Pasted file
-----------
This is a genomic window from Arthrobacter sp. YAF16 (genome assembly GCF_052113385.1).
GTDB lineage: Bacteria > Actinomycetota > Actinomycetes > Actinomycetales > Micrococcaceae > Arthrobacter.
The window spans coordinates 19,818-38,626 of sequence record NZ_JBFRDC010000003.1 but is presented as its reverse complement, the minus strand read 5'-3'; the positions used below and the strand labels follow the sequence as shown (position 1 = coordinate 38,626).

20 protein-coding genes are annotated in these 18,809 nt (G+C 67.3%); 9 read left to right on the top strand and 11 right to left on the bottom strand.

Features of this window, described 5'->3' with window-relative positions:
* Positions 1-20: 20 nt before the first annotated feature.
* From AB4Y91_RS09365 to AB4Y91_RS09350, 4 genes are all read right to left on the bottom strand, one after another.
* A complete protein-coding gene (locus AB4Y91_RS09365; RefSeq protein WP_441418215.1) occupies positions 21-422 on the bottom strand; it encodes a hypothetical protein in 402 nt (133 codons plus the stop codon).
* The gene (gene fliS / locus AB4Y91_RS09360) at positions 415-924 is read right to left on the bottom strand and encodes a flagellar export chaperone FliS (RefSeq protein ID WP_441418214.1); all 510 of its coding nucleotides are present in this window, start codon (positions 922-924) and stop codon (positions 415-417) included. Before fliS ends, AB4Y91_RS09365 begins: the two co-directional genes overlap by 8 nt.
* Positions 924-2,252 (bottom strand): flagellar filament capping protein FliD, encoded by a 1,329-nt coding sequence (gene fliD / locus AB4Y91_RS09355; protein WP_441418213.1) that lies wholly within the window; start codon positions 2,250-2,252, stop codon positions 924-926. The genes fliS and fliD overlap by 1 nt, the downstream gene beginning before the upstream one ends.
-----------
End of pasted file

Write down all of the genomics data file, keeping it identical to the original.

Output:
This is a genomic window from Arthrobacter sp. YAF16 (genome assembly GCF_052113385.1).
GTDB lineage: Bacteria > Actinomycetota > Actinomycetes > Actinomycetales > Micrococcaceae > Arthrobacter.
The window spans coordinates 19,818-38,626 of sequence record NZ_JBFRDC010000003.1 but is presented as its reverse complement, the minus strand read 5'-3'; the positions used below and the strand labels follow the sequence as shown (position 1 = coordinate 38,626).

20 protein-coding genes are annotated in these 18,809 nt (G+C 67.3%); 9 read left to right on the top strand and 11 right to left on the bottom strand.

Features of this window, described 5'->3' with window-relative positions:
* Positions 1-20: 20 nt before the first annotated feature.
* From AB4Y91_RS09365 to AB4Y91_RS09350, 4 genes are all read right to left on the bottom strand, one after another.
* A complete protein-coding gene (locus AB4Y91_RS09365; RefSeq protein WP_441418215.1) occupies positions 21-422 on the bottom strand; it encodes a hypothetical protein in 402 nt (133 codons plus the stop codon).
* The gene (gene fliS / locus AB4Y91_RS09360) at positions 415-924 is read right to left on the bottom strand and encodes a flagellar export chaperone FliS (RefSeq protein ID WP_441418214.1); all 510 of its coding nucleotides are present in this window, start codon (positions 922-924) and stop codon (positions 415-417) included. Before fliS ends, AB4Y91_RS09365 begins: the two co-directional genes overlap by 8 nt.
* Positions 924-2,252 (bottom strand): flagellar filament capping protein FliD, encoded by a 1,329-nt coding sequence (gene fliD / locus AB4Y91_RS09355; protein WP_441418213.1) that lies wholly within the window; start codon positions 2,250-2,252, stop codon positions 924-926. The genes fliS and fliD overlap by 1 nt, the downstream gene beginning before the upstream one ends.